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Ever wish your students were more motivated? If you’re like most of us, you have tried an array of rewards and punishments to motivate kids. There’s only one problem: it doesn’t work. At least it doesn't work well enough. People (yes, even students) aren’t motivated from the outside so rewards and punishments only work to a point. We are internally motivated. That’s why it's essential to engage and inspire students to be motivated to succeed in school (and life.)

If you’re ready to move beyond the reward/punishment model and embrace a whole new way to understand motivation, I encourage you to come back regularly. It’s time to challenge the status quo and create schools and classrooms based on what really motivates behavior.


Sunday, February 24, 2013

“How Do I Motivate My Son To Join Boy Scouts?” (Where Our Questions Lead)


I frequently say that we live in an “external control psychology” world and that we can’t escape from the incessant reward/punishment mindset. Sometimes I think I’m engaging in hyperbole. Then I have moments like the following:

I had just finished a hike in Scottsdale, Arizona and was at the top of Bell Pass in the McDowell Mountains. I was alone. It was peaceful. A few minutes later, two young women made it to the top (with considerably less huffing and puffing than me, I must admit) and were engaged in an animated conversation. “How can I motivate my son to join Boy Scouts?” one asked her friend.

As they chatted about the various rewards she could offer him to get him to join the Boy Scouts, I held my tongue, simultaneously trying to block out everything they said while wanting to soak in every word. It appeared as if these were good young mothers who only wanted the best for their kids. The “problem” from my perspective sprung from that very first question: “How do I motivate my son…???”

Like most parents, they began from the position that motivation is external, something you “do” to another. But motivation is internal, fueled by the five basic needs woven into our genes, including the need for freedom/autonomy. Precisely because of our drive to be self-governing, efforts to control us are often poorly received - even well intentioned attempts by loving parents to “motivate” us to do something they think will add quality to our lives.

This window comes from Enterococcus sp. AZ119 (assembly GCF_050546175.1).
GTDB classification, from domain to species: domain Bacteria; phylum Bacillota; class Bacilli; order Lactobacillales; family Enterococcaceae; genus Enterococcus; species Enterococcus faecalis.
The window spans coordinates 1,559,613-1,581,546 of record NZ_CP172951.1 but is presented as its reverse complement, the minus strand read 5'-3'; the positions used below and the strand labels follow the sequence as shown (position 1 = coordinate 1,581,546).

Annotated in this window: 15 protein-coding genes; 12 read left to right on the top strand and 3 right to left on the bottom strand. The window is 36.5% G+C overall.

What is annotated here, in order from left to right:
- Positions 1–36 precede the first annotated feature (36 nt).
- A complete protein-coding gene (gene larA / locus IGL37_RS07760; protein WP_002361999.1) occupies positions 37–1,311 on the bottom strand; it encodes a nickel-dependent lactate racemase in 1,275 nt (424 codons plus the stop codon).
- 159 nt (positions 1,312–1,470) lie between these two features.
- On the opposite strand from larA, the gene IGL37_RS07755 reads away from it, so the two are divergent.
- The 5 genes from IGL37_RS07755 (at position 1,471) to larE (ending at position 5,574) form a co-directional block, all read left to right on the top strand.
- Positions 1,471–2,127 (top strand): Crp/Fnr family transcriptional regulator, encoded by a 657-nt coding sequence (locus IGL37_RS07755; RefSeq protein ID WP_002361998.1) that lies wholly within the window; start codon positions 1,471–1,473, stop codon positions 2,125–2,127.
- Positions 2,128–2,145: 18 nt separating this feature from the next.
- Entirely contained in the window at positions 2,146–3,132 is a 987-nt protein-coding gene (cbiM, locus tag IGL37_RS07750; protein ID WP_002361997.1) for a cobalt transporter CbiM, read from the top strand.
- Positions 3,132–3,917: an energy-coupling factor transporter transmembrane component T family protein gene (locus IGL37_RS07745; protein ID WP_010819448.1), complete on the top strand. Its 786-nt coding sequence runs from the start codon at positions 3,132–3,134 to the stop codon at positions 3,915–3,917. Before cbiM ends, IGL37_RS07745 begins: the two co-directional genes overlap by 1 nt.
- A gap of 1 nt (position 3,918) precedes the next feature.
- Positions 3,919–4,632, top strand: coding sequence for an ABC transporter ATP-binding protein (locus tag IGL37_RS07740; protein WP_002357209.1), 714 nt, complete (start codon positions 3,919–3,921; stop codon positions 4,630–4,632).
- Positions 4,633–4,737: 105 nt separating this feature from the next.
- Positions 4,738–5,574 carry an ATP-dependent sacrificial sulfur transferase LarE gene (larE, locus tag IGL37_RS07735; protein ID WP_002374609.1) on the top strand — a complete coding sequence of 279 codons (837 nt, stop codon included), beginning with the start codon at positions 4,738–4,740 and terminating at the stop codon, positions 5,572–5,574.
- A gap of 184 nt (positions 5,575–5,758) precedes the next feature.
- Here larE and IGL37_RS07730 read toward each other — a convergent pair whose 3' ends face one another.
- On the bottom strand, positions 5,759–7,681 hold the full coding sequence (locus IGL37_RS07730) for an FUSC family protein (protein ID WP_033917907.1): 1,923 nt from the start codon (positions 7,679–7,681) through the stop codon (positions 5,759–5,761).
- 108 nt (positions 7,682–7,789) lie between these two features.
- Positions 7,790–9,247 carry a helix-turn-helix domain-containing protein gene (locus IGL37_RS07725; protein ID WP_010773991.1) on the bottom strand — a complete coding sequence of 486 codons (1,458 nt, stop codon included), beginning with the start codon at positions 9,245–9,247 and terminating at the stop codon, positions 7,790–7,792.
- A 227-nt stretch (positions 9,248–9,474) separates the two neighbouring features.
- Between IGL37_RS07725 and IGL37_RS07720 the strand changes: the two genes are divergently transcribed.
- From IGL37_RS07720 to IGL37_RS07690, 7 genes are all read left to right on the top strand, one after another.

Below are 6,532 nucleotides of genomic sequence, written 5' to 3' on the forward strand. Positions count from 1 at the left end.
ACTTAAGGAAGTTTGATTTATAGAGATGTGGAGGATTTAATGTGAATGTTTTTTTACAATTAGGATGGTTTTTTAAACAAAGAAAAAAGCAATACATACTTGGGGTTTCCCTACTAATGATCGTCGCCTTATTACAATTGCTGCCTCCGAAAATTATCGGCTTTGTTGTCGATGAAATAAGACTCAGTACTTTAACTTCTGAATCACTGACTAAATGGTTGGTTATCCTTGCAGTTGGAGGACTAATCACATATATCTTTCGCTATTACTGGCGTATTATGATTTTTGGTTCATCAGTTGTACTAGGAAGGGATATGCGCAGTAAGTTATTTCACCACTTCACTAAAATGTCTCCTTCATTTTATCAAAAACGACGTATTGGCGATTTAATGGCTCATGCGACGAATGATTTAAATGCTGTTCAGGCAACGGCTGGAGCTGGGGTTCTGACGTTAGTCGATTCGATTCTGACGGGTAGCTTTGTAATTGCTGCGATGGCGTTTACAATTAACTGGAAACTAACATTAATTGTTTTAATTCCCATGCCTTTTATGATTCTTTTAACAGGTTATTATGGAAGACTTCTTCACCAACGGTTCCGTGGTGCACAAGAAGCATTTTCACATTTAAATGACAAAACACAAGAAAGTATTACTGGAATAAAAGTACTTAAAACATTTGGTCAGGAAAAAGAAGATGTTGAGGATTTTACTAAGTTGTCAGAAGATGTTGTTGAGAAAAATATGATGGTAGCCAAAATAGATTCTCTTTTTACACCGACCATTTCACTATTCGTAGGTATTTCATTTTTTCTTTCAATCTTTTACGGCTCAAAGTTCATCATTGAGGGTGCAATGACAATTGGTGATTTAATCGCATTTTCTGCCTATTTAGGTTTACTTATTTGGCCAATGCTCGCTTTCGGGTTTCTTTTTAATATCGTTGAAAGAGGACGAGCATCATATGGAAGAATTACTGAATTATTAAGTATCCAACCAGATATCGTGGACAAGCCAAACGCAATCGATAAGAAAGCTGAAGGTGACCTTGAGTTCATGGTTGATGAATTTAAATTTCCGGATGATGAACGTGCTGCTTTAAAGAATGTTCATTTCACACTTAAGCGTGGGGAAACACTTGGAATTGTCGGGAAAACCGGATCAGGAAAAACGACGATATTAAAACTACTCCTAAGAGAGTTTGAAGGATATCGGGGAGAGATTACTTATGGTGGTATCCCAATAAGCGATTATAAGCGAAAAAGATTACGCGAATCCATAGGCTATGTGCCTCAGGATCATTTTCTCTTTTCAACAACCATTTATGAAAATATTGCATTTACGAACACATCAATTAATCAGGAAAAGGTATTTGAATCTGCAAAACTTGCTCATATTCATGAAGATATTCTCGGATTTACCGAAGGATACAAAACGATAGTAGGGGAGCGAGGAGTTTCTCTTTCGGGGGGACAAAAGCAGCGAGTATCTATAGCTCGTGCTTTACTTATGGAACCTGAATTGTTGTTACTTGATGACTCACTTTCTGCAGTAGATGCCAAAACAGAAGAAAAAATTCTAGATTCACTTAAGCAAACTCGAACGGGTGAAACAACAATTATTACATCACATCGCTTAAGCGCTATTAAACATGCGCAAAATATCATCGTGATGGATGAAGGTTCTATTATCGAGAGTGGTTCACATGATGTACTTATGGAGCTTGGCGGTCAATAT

Instead of trying to motivate a child to do something - a form of external control, even if it’s benign control – why not approach things from the perspective of internal motivation? Children are already motivated. Why would a child want to engage in the activity? How might it be need-satisfying? Why would a child be motivated to do this? How does it relate to her/his needs and quality world?

Children often lack the knowledge to understand why joining Scouts (or engaging in any other activity) would enhance their lives. But they don’t need you to “motivate” them. Instead, provide them with additional knowledge, add to their knowledge filter, and give them the opportunity to decide for themselves if Scouting (or any other activity) would be an enjoyable, need-satisfying experience.

Our behavior as parents emanates from the questions we ask ourselves. “How can I motivate my son to join Boy Scouts?” necessarily takes us down the external control pathway that invites conflict. “What information can I share with my son to help him appreciate that joining Boy Scouts would be a need-satisfying experience for him?” brings us down an entirely different road, one that respects the fact that motivation is internal and that everyone –even young children – are driven in part by a need to be autonomous. 
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Bob Sullo
PO Box 1336
Sandwich, MA 02563

For information about books by Bob Sullo and to schedule a keynote, workshop, or series for your school, agency, or parent group visit www.internalmotivation.net

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